Photo: Florentina A. 2017
The first snow of 2017 finally arrived; a couple of inches covered the ground early before sunrise, turning our world into a powdery-white winter wonderland. The woods were unusually quiet and the animals disappeared with the exception of the resident fox. She ran from the back bushes and left a trail of swirling dry snow disturbed by her bushy tail. My two squirrels were nowhere to be seen.
I was planning to go to an Epiphany celebration that morning and was not sure if I could drive on unplowed roads in our neighborhood. The main highways were clear; this time nothing was left to chance, plows and salt trucks were in position the night before. They were not going to repeat last year’s fiasco when a few inches of snow on untreated roads caused gridlock on all major highways and interstates for hours in northern Virginia. I was stuck on a hill top with many others for six hours before we were rescued.
I made it to my friend’s beautiful mansion, perched on the top of a hill and I parked on an incline without fear. The snow had stopped, how hard would it be to maneuver the car going home?
An hour and a half later, I did not like what I saw. The snow was coming down hard again, covering everything with a fresh, thick blanket. As I looked out the window in the back yard at Denise’s two pink flamingos covered in inches of snow, my mind wondered to my childhood’s snow, a world away on the other side of the globe, in another time, another life, not so abundant as today.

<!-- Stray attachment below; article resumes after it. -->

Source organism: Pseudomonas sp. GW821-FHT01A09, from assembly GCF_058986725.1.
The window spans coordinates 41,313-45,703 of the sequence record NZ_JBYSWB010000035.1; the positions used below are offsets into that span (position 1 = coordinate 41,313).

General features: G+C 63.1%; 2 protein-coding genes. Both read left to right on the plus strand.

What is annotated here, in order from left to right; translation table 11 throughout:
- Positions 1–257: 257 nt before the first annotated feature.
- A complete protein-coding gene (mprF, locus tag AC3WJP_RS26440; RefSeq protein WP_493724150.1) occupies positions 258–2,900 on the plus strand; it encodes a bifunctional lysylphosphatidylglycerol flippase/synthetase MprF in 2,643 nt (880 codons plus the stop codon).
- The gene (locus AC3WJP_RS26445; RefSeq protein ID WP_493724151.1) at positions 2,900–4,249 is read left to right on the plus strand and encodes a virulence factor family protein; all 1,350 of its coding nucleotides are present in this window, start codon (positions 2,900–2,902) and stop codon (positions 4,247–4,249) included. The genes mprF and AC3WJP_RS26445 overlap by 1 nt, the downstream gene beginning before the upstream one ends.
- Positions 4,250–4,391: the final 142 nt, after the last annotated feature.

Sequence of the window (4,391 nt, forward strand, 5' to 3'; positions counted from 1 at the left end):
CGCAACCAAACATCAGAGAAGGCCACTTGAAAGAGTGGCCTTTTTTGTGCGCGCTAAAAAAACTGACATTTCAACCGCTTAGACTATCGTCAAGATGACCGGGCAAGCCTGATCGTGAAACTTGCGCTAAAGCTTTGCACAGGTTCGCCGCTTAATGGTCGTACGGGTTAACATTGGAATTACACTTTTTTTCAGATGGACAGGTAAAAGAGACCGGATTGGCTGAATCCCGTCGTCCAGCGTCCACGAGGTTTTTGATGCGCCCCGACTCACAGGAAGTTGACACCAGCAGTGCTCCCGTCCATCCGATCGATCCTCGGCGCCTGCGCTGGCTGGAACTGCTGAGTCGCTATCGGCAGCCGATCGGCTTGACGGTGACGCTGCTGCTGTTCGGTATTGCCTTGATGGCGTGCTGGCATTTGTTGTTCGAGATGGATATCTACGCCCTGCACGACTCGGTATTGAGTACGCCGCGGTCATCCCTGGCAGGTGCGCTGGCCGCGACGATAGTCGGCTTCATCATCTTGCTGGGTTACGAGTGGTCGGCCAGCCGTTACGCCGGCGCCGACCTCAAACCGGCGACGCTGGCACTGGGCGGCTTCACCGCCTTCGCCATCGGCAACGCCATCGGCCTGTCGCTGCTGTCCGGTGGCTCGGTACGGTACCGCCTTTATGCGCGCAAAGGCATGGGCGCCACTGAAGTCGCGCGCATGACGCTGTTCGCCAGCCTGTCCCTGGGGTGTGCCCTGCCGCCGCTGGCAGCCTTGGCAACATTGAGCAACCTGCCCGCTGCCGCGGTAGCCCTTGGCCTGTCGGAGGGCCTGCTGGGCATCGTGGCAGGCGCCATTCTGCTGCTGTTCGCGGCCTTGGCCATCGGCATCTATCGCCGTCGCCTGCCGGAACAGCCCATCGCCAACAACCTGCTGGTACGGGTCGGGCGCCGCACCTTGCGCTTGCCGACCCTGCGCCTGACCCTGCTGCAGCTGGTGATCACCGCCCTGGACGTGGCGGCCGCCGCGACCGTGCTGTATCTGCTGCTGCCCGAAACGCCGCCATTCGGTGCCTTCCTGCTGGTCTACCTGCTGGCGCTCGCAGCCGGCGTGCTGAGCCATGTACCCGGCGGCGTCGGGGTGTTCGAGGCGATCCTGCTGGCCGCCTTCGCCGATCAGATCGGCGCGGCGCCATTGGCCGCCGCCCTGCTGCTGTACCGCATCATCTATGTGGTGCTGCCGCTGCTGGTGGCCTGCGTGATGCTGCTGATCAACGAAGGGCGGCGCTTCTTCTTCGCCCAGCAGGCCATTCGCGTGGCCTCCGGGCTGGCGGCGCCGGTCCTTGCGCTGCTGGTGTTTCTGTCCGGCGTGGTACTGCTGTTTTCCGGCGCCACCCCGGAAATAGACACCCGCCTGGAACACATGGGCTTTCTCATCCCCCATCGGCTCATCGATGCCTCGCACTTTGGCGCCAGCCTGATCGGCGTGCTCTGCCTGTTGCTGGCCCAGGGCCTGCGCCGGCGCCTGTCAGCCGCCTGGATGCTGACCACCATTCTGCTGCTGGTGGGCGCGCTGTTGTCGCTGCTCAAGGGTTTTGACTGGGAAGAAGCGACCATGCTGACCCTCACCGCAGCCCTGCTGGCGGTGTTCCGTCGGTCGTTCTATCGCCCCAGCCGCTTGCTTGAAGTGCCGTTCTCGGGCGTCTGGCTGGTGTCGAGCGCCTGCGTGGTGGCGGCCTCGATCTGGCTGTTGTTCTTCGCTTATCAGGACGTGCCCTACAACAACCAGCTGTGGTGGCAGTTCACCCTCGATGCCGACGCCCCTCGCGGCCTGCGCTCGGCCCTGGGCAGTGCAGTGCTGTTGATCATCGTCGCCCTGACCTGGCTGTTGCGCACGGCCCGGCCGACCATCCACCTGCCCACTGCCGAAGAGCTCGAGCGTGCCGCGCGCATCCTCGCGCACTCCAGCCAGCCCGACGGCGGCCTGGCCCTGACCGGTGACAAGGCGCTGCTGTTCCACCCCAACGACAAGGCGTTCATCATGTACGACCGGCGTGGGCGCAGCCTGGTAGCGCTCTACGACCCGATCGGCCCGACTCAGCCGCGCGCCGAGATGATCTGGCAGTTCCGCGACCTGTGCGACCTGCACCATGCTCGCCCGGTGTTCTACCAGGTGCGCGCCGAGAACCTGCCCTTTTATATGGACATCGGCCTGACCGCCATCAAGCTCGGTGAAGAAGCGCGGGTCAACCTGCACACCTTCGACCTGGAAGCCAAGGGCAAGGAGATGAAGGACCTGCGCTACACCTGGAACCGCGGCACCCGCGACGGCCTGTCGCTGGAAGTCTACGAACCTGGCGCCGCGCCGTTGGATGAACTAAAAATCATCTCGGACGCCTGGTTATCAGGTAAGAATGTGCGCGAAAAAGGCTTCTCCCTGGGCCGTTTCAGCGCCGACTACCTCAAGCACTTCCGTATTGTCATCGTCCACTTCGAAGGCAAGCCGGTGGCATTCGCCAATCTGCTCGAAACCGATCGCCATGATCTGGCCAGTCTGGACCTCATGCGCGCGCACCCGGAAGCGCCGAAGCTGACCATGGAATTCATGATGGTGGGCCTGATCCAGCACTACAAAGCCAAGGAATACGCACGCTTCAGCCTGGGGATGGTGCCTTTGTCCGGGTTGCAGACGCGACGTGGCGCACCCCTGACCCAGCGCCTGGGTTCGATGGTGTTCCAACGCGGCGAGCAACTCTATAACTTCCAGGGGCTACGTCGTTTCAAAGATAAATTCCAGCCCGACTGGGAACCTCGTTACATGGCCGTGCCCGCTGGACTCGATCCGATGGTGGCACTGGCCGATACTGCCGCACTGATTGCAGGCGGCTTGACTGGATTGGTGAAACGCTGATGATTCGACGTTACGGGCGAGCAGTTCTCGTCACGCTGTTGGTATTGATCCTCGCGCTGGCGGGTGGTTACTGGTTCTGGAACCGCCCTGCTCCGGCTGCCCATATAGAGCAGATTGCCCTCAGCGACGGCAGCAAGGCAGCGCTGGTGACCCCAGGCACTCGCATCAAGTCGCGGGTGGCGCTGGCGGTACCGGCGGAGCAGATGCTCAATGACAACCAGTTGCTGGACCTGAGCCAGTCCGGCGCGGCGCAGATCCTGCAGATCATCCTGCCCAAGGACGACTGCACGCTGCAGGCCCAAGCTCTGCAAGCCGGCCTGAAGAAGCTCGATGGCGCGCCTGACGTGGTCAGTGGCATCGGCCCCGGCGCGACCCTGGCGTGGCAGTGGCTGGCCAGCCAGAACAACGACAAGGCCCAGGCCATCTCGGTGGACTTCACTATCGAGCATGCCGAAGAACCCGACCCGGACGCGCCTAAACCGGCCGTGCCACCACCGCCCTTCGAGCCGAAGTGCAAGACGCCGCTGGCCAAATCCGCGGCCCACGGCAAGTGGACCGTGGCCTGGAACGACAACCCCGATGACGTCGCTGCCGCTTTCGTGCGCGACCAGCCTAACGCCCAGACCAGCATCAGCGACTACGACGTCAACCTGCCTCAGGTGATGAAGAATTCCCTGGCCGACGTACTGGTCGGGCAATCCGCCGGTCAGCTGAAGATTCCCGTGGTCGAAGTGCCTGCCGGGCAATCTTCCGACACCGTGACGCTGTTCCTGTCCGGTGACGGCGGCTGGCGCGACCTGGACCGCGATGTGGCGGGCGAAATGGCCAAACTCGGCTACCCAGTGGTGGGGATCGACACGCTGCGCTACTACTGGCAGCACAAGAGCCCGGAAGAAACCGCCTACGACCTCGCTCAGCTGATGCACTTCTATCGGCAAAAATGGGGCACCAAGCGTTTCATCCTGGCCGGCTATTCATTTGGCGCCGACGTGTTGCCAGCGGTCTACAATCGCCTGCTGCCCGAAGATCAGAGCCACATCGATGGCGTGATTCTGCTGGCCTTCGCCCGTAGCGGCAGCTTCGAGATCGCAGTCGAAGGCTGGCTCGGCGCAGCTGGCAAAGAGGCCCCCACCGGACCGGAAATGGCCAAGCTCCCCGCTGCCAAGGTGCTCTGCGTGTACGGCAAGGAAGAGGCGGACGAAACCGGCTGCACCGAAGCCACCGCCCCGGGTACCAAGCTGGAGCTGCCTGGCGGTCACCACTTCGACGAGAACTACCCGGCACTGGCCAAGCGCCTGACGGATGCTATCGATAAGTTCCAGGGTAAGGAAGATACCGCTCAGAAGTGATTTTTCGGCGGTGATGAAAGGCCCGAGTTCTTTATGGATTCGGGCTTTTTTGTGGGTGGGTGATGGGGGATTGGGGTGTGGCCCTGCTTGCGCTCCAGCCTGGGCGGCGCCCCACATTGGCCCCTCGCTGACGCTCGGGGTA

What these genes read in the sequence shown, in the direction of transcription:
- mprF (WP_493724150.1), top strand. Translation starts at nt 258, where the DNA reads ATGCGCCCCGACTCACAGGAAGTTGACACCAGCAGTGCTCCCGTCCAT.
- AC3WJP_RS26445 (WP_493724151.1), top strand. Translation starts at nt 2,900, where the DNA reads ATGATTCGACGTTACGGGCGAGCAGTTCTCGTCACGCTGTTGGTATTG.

Our winters were always very heavy, icy, and bitter cold. When it snowed, we stayed snowed in for months in the country unless God was merciful and temperatures rose for a few days. Then it snowed again on top of ice. The city plowed the main roads for buses and trams, but side streets were always buried deeply. The main streets had snow piled up so high on the sides; we could not see the heads of the people walking between the mountains of snow. Boulevards and avenues were covered in dirty slush, splashed with vengeance onto everything.